3 keys to West Virginia Football ending the season strong against Oklahoma State

Motivation might be hard to find in a game that won’t change much for the Mountaineers, but ending the 2022 season with a win, even without the possibility of a bowl game, could help give fans hope for the future give. The distinction of being the first West Virginia team to defeat both Oklahoma and Oklahoma State in the same season is also something head coach Neal Brown and the players spoke of wanting to achieve.

The Cowboys are vulnerable and going through their own troubles, making a win for a 4-7 WVU team on the road a real possibility. But for this game, there are three things WVU must do no matter what the outcome.

Get Nicco Marchiol game action

If there’s a blessing for WVU not to play for a bowl game in Week 13, it’s an opportunity to take a look at younger players in a game against a conference opponent. As for the quarterback, the obvious thought would be to give starter Garrett Greene as much time as possible, but he’s not the only talented quarterback on the roster.

Greene deserves to keep going, especially since he could very well end up being the guy to open next season unless the Mountaineers go back to the portal and bring in a veteran, a move that didn’t work out for JT Daniels . But with that said, winning freshman Nicco Marchiol against an actually legitimate FBS team could also do wonders for his progression. He has played in one game this season but it was against FCS Towson. This could be an opportunity to actually see what Marchiol can do when he has FBS talent without costing the team anything. And let’s face it, there’s also the thought that if Greene, a sophomore, is the WVU starter in 2023, Marchiol might decide to switch as it could mean he has up to two more seasons as a backup sitting down, which probably wouldn’t be attractive to recruit who had other options. Perhaps giving Marchiol the fourth quarter or even the second half could help placate the young quarterback, and perhaps that’s more important than any other reason to play him too.

Present, future of the QB position a ray of hope for WVU

demonstrate energy

The most frustrating thing about such a tough season for WVU was the inconsistency of performances. That means a solid performance is followed by a sluggish start to the next week’s game, often resulting in being blown out. It all started when WVU was upset after a close away game against Pitt amid a rowdy atmosphere at home by Kansas. Successfully defending the Black Diamond Trophy in Blacksburg with a nationally televised win over Virginia Tech was followed by a loss to Texas. The shine of a big win over Baylor was soured with a poor performance in Lubbock and a 48-10 loss to Texas Tech the next week. Play tight against TCU, the undefeated division of the Big 12, and then fail to move the ball against Iowa State’s worst-performing team in the conference. It’s been a rollercoaster season for the Mountaineers.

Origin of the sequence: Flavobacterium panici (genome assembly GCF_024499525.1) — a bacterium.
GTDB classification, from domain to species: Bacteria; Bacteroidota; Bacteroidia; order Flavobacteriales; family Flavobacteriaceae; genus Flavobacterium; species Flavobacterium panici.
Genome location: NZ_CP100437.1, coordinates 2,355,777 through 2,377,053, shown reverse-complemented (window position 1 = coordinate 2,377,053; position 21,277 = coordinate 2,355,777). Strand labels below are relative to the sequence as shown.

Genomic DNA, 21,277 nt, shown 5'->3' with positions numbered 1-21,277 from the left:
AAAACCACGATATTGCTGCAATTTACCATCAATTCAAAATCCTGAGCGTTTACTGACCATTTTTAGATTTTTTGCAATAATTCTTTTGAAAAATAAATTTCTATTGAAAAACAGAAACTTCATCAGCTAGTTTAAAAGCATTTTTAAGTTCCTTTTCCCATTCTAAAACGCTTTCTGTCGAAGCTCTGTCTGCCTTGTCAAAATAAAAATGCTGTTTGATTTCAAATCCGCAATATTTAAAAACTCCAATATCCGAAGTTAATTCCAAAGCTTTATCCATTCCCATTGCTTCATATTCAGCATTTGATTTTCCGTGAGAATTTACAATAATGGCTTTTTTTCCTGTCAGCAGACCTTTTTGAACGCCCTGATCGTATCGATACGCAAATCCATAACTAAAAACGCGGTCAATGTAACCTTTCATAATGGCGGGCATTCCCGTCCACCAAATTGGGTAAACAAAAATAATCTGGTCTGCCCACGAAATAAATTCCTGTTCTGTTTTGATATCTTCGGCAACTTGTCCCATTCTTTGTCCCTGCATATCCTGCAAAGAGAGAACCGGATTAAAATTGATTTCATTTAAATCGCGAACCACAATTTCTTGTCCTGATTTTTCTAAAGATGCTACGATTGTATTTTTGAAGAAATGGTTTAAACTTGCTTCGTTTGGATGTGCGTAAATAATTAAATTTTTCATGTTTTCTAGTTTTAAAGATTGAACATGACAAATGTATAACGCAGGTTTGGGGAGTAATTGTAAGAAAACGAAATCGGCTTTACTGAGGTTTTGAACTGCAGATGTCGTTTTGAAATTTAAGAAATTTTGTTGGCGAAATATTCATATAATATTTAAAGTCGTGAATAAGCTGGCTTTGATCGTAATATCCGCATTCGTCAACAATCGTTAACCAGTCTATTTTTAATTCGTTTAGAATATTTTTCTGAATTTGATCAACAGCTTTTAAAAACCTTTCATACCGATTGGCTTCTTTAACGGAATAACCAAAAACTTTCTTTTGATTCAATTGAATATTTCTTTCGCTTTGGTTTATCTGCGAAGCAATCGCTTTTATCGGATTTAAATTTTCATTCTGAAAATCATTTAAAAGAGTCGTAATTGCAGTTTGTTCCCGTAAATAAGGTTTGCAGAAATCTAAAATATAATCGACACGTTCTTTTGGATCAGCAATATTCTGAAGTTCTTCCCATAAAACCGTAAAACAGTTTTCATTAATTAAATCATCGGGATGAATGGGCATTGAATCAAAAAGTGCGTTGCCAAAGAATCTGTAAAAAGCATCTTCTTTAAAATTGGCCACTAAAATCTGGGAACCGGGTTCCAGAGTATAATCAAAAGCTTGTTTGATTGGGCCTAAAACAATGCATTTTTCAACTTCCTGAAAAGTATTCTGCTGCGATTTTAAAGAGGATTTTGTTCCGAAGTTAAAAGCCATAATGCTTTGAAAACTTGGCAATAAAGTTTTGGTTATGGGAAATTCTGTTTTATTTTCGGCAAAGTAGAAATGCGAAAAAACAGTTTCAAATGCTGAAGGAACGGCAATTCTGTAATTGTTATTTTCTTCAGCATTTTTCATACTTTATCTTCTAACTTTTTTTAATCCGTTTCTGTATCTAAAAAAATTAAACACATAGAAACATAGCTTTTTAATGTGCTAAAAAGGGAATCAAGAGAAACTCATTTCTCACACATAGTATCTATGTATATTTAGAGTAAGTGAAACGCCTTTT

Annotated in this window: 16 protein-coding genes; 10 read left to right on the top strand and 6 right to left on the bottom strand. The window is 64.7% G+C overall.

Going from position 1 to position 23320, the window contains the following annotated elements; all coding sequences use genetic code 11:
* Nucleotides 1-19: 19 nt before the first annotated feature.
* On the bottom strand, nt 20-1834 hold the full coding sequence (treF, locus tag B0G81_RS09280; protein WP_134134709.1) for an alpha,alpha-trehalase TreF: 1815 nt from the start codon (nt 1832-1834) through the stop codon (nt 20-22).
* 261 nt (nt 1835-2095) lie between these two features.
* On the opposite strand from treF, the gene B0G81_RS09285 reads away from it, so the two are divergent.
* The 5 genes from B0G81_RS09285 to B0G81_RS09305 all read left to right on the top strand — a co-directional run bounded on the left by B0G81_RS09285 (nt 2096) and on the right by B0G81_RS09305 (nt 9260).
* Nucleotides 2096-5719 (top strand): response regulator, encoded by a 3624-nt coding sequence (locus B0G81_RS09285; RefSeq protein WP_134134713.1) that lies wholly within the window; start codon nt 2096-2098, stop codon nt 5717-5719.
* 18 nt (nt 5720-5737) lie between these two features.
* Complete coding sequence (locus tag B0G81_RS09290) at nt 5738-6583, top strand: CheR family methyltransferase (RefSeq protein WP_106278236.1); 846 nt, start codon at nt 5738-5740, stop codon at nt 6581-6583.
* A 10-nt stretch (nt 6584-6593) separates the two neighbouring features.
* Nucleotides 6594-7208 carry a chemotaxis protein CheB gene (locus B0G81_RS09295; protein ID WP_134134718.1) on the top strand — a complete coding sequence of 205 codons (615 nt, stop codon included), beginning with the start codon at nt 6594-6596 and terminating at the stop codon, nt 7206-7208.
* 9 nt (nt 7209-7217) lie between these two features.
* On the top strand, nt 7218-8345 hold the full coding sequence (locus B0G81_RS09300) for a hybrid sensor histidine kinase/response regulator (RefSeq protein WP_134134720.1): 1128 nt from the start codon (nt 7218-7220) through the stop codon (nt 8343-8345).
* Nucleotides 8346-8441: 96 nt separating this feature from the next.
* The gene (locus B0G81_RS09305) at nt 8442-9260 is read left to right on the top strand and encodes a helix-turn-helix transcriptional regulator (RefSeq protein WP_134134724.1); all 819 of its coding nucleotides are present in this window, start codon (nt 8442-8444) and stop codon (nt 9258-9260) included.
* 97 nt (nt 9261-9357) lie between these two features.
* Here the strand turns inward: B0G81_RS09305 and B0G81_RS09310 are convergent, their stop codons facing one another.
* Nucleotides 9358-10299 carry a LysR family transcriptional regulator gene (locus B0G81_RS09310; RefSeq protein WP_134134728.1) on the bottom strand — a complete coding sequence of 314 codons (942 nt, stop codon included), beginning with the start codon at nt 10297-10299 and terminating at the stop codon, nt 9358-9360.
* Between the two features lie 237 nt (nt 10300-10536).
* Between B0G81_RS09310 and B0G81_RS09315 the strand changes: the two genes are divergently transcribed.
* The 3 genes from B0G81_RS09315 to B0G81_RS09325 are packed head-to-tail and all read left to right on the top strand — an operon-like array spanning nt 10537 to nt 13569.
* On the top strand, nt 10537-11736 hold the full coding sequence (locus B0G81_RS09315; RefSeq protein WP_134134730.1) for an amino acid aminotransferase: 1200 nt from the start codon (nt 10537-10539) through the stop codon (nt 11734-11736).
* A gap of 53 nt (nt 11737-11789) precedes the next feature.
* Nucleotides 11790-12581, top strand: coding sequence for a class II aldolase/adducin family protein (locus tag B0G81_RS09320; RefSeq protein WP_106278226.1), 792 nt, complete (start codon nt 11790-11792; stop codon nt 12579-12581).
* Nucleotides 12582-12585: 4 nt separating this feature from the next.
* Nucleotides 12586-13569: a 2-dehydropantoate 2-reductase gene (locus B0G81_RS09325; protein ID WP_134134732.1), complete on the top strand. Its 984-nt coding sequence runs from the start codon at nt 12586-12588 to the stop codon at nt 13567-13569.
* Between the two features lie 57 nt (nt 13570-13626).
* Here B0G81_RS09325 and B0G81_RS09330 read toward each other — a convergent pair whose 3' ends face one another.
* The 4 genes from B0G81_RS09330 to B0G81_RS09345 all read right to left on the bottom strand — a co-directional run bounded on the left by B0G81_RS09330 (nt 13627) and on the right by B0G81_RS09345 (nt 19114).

WVU fans deserve to see their team play hard, even with nothing on the line. Seeing this proud team play well could at least provide a happy ending to an otherwise miserable season.

If nothing else, mind the football and try to force takeaways

Only once in the entire season was WVU able to win a game while losing revenue margin. Oddly enough, it was the program’s first win over Oklahoma since joining the Big 12. But revenue has been an issue throughout the year. JT Daniels, who was the team’s starting quarterback until Garrett Greene replaced him early against the Sooners and then led the team to victory, threw interceptions at the end of the loss to both Pitt and Kansas, leading to the first 0-2 start led season for the program since 1979.

Daniels threw three picks against Texas Tech, each of which made the Mountaineers’ day worse. Greene’s two interceptions in last week’s loss to Kansas State left some wondering if the Oklahoma game might not be the norm for him under center. This all took place as the WVU defense struggled to generate takeaways in most games. Turning the ball around while not forcing turnovers is tantamount to a lost season without a bowl game of any kind.

How Can the West Virginia Defense Force More Revenue?

No matter what happens on Saturday, the 2022 season will go down in history as one of the worst for the West Virginia program, certainly in recent memory. And three lost seasons in four years, especially on a program that only saw three lost seasons from 1999 to 2018, looks bad for Brown. Those are both facts, but all that’s left to do now is wrap up the season and provide a reason for something positive, something that hasn’t been enough of all season.

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